Beresford Phillips, the ruling Unity Labour Party’s (ULP) candidate for Central Kingstown, on Sunday told party supporters how he struggled after the death of his parents and grandmother in 1984, but worked his way from a farmer to an insurance executive.
“There are those who in the NDP who would attack me. There are those who would say I am insignificant. That is their business. You know that I am a significant person, because over the years I have worked with you,” Phillips, a businessman and first-time candidate, told the ULP rally in Redemption Sharpes, his home village.
He highlighted three programmes of the ULP, which he said are bringing much benefit to the people of St. Vincent and the Grenadines.
Phillips mentioned the education revolution, said it has benefitted children all over SVG, via universal access to primary and secondary education and more opportunities and scholarships for tertiary studies.
He praised ULP leader, Prime Minister Ralph Gonsalves for these initiatives, saying that with Gonsalves as leader, Opposition Leader Arnhim Eustace and the main opposition New Democratic party (NDP) that he heads, will never seize the reigns of power.
Phillips, a former, long-standing head of the state-owned Housing and Land Development Corporation (HLDC) said the government’s housing programme, under which no-, low-, and middle-income houses were built for citizens, was his “baby”.
He said he was happy to have served as chair of the HLDC for years, during which he was able to help many Vincentians, particularly people in Central Kingstown.
“Frankly, I cannot be the chairman of a state entity that offers tremendous benefit to its people and I, being a central Kingstown man, … leave you out. Never! And I have used that opportunity to help many persons with their housing needs,” he said.
Phillips told the gathering, which braved heavy rain to attend the rally, that it was he who suggested that a housing project be built in Green Hill, where 94 houses were constructed.
Phillips was lauding a flagship programme of the ULP, which has come under heavy criticism since September 2014, when one of the houses built in Clare Valley under the programme collapsed.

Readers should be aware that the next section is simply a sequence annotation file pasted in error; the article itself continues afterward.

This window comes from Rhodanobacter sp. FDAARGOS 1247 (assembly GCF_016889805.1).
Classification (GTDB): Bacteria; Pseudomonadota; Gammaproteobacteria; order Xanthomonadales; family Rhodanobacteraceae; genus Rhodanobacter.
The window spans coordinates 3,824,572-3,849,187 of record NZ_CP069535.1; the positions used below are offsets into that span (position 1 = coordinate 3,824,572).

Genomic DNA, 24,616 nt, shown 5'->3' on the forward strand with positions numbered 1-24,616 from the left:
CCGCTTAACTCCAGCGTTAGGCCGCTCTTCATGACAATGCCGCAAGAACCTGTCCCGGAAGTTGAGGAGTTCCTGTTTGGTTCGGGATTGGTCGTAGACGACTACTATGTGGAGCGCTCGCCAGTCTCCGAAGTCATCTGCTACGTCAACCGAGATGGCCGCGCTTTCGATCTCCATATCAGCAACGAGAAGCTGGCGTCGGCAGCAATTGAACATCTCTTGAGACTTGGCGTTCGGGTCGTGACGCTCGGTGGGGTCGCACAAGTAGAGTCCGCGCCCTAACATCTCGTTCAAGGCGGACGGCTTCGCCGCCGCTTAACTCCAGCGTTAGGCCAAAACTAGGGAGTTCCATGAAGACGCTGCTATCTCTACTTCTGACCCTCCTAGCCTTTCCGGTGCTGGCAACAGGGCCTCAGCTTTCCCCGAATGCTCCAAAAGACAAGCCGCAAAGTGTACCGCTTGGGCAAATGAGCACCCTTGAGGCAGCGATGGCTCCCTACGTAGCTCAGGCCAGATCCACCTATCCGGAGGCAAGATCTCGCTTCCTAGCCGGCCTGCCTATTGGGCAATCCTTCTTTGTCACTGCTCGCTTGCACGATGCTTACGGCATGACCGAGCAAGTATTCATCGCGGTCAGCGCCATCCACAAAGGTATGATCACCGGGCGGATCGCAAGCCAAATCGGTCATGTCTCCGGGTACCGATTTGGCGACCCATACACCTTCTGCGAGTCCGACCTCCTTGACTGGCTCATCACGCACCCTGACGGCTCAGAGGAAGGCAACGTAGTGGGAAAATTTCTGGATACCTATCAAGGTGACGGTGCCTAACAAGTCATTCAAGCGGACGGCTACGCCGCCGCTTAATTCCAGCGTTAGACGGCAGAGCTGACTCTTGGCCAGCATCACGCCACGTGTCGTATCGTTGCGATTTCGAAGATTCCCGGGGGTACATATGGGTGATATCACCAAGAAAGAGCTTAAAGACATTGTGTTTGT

After the collapse of the house, it became public that many of the other houses the HLDC built in Clare Valley — all of which were constructed when Phillips was chair of the HLDC — were poorly constructed, with some owners saying their houses were shaking.
A house in the area has been identified for demolition.
The fiasco resulted in government having to invest EC$3.3 million of public funds to shore up the approximately EC$10 million in private investment by citizens.
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Similarly, some persons have been waiting or almost a year for houses in Green Hill that are being built under the same programme.
While they wait for the delivery of their houses, some clients of the HLDC have had to pay rent while paying a mortgage for a house they are yet to receive.
Phillips was replaced as head of the HLDC earlier this year, with the government saying the decision was taken because he had been identified as an election campaign and this has been its practice over the years.
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At Sunday’s rally, Philips also praised the ULP for its social development programmes, noting that under the ULP government, Public Assistance (social welfare) benefits increased from EC$50 to EC$225 a month per recipient.
Gonsalves said during Phillips’ speech that it will be further increased to EC$250 in January.
“What more can we ask for of a government?” Philips said.
He also spoke highly of the government’s “Lives to Live” programme, under which bathrooms and toilets are constructed on the homes of needy, old and disabled persons “who can’t help themselves”.
He said six residents of Central Kingstown have received assistance under the programme, but added that he has identified 16 other persons, whom, she said, qualify for assistance.
“So that list must be increased,” Phillips said, adding that he is afraid that the Prime Minister might call the elections “and the numbers wouldn’t he significant”.
General elections are constitutionally due by March 2016, but Gonsalves has said Vincentians will elect a new government before year-end.
Phillips, who began calling himself “D General” after he was selected as the candidate, will try to unseat Major St. Clair Leacock of the main opposition NDP, who is seeking a second term in office.